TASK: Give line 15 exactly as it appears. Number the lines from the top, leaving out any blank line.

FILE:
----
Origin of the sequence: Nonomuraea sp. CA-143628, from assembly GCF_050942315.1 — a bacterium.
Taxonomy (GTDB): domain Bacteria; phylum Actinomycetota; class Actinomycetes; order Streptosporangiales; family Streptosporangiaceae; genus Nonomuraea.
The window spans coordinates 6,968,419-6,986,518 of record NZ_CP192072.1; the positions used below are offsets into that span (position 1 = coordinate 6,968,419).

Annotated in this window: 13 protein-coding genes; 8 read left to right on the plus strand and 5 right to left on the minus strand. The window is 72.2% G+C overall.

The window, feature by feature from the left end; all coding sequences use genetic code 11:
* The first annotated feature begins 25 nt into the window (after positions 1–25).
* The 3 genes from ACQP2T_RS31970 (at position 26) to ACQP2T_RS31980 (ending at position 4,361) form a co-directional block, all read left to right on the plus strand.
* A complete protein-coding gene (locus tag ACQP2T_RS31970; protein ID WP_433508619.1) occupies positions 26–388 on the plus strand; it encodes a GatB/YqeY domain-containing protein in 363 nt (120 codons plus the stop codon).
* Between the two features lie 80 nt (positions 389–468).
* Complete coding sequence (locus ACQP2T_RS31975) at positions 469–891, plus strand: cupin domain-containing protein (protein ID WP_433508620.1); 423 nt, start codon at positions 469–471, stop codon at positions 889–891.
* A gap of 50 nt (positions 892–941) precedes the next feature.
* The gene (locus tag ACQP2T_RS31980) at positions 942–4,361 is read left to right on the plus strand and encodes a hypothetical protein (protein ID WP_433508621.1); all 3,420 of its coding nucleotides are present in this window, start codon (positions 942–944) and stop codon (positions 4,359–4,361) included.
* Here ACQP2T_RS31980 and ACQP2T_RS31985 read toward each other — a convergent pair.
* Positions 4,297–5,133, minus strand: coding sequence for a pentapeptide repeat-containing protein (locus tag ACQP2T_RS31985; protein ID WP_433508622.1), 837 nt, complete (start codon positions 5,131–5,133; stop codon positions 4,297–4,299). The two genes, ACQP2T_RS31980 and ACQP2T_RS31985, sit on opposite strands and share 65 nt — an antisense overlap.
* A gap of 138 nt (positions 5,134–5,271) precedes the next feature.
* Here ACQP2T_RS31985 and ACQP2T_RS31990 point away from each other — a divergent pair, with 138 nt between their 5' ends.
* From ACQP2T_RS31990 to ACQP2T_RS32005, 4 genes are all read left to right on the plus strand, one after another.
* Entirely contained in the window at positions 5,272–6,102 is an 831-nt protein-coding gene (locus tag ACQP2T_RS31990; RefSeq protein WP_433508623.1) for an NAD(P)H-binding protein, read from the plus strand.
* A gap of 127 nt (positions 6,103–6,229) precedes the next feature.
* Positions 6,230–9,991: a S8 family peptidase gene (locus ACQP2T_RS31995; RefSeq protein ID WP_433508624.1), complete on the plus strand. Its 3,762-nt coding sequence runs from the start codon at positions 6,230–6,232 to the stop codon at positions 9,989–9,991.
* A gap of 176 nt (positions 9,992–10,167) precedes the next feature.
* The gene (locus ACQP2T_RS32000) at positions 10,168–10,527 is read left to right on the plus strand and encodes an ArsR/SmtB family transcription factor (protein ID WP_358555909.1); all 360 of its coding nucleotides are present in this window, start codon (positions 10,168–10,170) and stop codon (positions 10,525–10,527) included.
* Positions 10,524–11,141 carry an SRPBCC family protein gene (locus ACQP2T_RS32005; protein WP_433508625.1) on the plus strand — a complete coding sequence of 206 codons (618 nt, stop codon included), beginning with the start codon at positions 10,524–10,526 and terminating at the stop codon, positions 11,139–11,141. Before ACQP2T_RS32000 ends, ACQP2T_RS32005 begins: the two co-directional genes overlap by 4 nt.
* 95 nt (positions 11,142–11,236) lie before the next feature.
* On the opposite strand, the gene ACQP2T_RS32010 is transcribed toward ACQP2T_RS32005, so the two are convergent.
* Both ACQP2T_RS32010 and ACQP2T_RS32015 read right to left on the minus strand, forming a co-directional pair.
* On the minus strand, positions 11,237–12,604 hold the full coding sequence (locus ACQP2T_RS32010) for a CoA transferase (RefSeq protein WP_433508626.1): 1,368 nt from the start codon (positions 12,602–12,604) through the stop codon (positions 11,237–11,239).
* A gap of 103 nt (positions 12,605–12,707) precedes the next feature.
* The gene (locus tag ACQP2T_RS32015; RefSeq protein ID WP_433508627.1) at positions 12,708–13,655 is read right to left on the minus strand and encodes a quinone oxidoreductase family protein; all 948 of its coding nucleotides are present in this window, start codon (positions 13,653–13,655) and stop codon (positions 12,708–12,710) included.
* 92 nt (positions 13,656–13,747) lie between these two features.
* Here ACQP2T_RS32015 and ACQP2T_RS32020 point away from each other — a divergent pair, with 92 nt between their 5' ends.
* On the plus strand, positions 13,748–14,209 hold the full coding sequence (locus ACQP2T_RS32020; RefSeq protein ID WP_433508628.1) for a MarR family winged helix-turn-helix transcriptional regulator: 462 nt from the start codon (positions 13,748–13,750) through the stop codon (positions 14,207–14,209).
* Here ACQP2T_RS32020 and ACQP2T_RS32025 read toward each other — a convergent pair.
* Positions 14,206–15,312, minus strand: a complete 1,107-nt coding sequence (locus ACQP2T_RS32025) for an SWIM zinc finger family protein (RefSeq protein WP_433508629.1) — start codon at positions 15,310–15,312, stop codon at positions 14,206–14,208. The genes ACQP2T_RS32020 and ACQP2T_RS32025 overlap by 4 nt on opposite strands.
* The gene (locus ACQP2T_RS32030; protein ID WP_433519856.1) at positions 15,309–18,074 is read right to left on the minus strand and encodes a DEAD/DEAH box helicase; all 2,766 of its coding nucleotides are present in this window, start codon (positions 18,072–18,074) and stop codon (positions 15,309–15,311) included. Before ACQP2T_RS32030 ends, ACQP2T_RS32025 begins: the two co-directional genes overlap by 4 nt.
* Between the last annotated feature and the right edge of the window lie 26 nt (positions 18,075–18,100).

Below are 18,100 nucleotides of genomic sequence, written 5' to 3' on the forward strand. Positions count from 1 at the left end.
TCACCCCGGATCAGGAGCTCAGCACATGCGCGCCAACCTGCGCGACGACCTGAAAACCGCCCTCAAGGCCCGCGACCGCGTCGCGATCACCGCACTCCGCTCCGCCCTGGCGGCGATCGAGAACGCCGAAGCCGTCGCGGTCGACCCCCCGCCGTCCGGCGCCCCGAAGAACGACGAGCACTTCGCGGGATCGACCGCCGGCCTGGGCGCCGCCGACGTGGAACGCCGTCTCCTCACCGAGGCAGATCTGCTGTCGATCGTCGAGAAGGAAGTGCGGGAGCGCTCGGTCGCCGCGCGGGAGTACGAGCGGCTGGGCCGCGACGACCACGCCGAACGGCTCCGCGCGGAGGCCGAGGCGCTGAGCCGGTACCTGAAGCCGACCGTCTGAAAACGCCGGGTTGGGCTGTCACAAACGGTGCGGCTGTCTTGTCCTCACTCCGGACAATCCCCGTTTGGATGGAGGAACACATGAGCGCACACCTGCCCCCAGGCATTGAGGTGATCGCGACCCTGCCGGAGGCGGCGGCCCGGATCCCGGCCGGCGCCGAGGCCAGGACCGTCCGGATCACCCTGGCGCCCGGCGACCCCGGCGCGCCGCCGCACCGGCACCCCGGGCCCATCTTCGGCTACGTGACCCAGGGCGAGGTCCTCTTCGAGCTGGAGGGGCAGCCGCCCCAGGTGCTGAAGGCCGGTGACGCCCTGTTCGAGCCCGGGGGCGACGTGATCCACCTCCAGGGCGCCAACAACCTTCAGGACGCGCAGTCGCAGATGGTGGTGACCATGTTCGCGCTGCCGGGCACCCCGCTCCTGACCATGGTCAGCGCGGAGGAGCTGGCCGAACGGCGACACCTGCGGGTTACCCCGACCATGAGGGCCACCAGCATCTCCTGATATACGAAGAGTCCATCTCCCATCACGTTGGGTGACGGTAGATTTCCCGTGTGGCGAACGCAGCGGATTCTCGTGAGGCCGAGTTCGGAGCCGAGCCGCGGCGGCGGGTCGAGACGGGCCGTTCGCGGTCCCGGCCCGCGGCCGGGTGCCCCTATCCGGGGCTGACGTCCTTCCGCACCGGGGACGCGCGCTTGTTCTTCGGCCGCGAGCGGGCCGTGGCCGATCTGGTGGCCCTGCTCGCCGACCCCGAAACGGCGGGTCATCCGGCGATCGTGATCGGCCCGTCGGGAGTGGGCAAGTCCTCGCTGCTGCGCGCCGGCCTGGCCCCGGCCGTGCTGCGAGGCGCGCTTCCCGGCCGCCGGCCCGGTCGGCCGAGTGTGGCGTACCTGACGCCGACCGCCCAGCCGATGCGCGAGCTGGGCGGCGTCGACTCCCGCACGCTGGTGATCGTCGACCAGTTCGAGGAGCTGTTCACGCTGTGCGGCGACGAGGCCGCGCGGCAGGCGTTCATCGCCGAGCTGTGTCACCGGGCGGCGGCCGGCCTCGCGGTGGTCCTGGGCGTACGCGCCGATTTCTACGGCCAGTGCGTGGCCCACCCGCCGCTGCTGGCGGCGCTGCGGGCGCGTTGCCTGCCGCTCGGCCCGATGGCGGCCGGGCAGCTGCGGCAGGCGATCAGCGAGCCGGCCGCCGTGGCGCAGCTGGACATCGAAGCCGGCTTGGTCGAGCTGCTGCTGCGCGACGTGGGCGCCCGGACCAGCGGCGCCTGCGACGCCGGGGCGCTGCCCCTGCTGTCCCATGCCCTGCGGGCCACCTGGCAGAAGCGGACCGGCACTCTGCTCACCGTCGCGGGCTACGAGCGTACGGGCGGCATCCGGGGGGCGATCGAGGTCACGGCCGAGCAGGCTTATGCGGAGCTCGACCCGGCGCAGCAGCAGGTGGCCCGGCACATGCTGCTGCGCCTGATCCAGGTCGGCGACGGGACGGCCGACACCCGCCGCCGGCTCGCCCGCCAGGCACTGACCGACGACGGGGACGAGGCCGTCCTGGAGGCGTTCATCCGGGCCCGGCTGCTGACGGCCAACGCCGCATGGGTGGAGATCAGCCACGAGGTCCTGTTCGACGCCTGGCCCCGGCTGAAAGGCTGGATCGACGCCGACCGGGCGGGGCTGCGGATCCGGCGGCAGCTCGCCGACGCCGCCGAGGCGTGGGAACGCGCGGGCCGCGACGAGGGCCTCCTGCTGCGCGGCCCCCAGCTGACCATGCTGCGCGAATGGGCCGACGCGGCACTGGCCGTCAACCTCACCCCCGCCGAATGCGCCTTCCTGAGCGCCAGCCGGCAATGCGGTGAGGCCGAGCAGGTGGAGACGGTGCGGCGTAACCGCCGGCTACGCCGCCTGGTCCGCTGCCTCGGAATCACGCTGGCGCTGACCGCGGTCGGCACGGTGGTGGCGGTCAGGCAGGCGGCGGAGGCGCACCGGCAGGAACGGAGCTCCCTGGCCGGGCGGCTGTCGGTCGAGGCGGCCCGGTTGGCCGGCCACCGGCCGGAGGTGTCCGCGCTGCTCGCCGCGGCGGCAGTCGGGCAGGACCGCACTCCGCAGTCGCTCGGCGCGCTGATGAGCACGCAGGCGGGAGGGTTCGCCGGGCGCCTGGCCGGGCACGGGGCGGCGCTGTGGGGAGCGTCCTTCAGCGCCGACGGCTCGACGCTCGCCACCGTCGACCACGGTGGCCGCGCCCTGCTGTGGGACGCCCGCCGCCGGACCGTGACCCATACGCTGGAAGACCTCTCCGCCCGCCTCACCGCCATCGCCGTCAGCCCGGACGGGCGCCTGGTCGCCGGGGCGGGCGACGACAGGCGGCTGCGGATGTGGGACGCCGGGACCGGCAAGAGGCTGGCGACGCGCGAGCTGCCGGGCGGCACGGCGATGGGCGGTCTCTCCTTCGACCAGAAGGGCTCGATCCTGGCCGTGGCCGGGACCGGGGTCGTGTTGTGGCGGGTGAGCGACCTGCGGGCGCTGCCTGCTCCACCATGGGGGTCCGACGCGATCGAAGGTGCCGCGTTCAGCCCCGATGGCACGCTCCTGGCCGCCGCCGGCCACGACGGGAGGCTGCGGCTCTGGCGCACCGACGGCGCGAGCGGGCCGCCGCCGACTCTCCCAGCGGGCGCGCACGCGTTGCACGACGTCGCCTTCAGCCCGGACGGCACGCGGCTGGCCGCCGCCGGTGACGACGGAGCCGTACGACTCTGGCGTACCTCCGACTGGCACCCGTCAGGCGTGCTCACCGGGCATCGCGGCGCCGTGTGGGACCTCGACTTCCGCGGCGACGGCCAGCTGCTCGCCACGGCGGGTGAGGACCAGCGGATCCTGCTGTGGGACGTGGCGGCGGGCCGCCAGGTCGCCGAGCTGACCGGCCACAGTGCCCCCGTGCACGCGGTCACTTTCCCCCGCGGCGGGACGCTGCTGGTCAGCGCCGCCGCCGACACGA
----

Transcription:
* A gap of 138 nt (positions 5,134–5,271) precedes the next feature.